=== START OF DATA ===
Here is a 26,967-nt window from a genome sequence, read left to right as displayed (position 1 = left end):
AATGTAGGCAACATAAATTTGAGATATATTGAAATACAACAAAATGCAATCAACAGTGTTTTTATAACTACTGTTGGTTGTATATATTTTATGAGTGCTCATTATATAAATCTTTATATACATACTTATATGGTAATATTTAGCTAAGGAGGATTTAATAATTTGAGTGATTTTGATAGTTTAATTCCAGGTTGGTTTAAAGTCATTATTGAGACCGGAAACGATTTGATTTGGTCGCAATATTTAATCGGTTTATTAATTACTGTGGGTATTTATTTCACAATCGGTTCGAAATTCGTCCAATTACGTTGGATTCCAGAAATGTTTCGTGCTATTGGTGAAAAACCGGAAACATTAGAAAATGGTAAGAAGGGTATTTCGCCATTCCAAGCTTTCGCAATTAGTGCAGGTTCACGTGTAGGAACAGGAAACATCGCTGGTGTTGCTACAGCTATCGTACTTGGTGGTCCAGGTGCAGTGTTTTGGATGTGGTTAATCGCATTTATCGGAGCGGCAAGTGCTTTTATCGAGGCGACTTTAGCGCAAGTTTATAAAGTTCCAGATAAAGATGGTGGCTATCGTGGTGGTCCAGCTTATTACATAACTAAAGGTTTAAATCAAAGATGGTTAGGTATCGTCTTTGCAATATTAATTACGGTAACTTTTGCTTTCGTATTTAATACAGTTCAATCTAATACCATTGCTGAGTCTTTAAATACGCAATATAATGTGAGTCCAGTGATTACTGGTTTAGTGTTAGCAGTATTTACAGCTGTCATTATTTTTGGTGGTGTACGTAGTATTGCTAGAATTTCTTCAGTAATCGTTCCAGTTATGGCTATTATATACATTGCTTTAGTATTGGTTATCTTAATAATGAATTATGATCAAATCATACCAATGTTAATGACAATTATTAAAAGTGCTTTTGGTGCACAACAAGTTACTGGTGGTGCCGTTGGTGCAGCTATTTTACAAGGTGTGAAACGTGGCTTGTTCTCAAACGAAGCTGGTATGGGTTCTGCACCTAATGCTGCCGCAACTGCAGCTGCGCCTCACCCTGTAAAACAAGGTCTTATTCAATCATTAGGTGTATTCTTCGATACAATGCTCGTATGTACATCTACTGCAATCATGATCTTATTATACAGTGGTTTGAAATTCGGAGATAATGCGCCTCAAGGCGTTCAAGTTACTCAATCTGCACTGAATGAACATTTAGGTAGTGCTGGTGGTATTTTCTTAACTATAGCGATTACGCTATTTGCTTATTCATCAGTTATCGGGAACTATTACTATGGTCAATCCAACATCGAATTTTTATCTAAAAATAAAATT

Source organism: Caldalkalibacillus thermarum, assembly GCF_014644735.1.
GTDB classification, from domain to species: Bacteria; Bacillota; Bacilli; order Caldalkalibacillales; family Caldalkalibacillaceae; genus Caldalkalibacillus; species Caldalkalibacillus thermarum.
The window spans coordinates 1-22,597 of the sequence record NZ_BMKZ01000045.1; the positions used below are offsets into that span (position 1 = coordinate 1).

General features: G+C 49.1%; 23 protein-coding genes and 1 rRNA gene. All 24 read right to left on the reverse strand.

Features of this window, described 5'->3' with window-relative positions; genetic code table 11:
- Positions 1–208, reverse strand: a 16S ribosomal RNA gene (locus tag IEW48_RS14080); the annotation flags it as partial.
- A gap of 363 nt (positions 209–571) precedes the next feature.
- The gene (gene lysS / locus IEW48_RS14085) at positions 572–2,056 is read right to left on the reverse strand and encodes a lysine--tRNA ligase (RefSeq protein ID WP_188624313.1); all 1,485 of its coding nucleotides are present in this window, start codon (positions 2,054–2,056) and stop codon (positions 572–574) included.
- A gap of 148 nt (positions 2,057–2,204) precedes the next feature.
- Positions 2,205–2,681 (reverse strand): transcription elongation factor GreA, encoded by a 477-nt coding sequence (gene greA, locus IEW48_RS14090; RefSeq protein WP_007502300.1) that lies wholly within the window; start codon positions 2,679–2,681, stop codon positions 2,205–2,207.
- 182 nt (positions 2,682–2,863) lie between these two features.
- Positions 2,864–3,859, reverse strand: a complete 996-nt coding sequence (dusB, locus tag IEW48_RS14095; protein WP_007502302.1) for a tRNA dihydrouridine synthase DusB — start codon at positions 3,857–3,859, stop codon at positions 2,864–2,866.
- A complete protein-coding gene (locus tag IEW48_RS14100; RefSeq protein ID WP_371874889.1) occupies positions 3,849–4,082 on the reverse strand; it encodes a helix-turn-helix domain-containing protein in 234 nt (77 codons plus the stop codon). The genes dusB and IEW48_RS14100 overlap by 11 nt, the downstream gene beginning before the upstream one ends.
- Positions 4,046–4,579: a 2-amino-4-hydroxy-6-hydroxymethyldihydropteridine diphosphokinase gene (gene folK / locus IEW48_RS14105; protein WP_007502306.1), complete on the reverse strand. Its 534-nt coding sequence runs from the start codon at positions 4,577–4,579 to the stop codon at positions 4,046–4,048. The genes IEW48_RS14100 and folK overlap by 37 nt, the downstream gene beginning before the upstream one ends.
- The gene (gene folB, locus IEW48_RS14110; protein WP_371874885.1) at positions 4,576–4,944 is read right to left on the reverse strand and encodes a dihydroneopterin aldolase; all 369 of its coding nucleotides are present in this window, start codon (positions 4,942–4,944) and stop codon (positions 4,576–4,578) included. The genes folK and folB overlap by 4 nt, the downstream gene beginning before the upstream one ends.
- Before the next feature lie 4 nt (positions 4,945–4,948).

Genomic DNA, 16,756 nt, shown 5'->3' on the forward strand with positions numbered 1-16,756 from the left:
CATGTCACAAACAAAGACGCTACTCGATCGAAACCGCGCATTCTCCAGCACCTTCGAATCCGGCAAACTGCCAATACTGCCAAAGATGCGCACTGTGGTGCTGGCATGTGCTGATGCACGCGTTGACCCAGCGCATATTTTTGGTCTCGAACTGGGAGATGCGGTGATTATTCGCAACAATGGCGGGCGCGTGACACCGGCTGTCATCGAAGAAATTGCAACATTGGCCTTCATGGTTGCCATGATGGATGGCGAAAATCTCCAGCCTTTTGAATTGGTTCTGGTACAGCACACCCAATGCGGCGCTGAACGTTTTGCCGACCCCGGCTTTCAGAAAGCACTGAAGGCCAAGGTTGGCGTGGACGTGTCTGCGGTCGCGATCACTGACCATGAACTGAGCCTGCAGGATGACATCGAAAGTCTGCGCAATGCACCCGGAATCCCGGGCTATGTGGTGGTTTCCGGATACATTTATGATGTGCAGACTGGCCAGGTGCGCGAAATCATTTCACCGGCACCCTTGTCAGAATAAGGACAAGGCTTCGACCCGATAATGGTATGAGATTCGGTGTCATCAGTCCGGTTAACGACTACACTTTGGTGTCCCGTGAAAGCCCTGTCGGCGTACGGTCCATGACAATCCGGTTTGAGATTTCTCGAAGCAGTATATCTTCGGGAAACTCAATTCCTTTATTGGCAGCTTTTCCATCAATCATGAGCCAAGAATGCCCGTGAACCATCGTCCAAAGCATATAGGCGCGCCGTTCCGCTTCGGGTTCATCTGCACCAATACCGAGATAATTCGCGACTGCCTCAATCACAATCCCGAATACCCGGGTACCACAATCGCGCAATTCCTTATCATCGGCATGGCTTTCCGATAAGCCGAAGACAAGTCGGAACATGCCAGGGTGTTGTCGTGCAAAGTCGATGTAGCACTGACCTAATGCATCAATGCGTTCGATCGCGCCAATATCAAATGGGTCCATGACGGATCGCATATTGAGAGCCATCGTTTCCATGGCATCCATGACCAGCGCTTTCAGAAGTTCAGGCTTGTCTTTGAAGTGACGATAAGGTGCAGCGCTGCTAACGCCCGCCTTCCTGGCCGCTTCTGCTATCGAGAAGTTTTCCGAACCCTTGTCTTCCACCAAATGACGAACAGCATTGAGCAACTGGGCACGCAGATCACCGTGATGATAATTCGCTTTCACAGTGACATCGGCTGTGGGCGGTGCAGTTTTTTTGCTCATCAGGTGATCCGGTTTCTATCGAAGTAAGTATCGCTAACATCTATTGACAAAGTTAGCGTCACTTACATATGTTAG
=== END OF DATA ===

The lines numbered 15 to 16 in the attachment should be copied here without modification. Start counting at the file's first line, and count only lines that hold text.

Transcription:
- A complete protein-coding gene (locus tag IEW48_RS14100; RefSeq protein ID WP_371874889.1) occupies positions 3,849–4,082 on the reverse strand; it encodes a helix-turn-helix domain-containing protein in 234 nt (77 codons plus the stop codon). The genes dusB and IEW48_RS14100 overlap by 11 nt, the downstream gene beginning before the upstream one ends.
- Positions 4,046–4,579: a 2-amino-4-hydroxy-6-hydroxymethyldihydropteridine diphosphokinase gene (gene folK / locus IEW48_RS14105; protein WP_007502306.1), complete on the reverse strand. Its 534-nt coding sequence runs from the start codon at positions 4,577–4,579 to the stop codon at positions 4,046–4,048. The genes IEW48_RS14100 and folK overlap by 37 nt, the downstream gene beginning before the upstream one ends.